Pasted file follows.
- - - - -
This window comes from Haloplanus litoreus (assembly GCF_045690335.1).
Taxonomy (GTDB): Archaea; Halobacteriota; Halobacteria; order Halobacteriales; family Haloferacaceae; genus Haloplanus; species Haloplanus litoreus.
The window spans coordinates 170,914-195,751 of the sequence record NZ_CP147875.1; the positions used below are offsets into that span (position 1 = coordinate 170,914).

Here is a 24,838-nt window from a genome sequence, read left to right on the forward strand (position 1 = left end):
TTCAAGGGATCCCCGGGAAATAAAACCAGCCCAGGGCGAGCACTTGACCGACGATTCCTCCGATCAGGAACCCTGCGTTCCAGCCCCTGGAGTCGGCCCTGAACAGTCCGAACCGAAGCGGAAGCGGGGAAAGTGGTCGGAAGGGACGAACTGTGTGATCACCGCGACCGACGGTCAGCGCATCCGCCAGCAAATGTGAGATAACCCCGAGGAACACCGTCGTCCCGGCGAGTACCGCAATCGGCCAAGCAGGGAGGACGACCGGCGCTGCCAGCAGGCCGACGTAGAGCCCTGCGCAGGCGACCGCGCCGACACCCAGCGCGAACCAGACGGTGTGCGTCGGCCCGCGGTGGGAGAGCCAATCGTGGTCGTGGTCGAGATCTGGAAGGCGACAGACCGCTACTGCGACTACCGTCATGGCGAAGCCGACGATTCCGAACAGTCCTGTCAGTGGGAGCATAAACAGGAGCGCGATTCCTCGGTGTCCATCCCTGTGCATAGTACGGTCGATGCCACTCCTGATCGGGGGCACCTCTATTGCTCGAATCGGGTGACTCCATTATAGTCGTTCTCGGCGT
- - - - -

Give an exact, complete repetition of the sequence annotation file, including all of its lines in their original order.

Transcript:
This window comes from Haloplanus litoreus (assembly GCF_045690335.1).
Taxonomy (GTDB): Archaea; Halobacteriota; Halobacteria; order Halobacteriales; family Haloferacaceae; genus Haloplanus; species Haloplanus litoreus.
The window spans coordinates 170,914-195,751 of the sequence record NZ_CP147875.1; the positions used below are offsets into that span (position 1 = coordinate 170,914).

Here is a 24,838-nt window from a genome sequence, read left to right on the forward strand (position 1 = left end):
TTCAAGGGATCCCCGGGAAATAAAACCAGCCCAGGGCGAGCACTTGACCGACGATTCCTCCGATCAGGAACCCTGCGTTCCAGCCCCTGGAGTCGGCCCTGAACAGTCCGAACCGAAGCGGAAGCGGGGAAAGTGGTCGGAAGGGACGAACTGTGTGATCACCGCGACCGACGGTCAGCGCATCCGCCAGCAAATGTGAGATAACCCCGAGGAACACCGTCGTCCCGGCGAGTACCGCAATCGGCCAAGCAGGGAGGACGACCGGCGCTGCCAGCAGGCCGACGTAGAGCCCTGCGCAGGCGACCGCGCCGACACCCAGCGCGAACCAGACGGTGTGCGTCGGCCCGCGGTGGGAGAGCCAATCGTGGTCGTGGTCGAGATCTGGAAGGCGACAGACCGCTACTGCGACTACCGTCATGGCGAAGCCGACGATTCCGAACAGTCCTGTCAGTGGGAGCATAAACAGGAGCGCGATTCCTCGGTGTCCATCCCTGTGCATAGTACGGTCGATGCCACTCCTGATCGGGGGCACCTCTATTGCTCGAATCGGGTGACTCCATTATAGTCGTTCTCGGCGT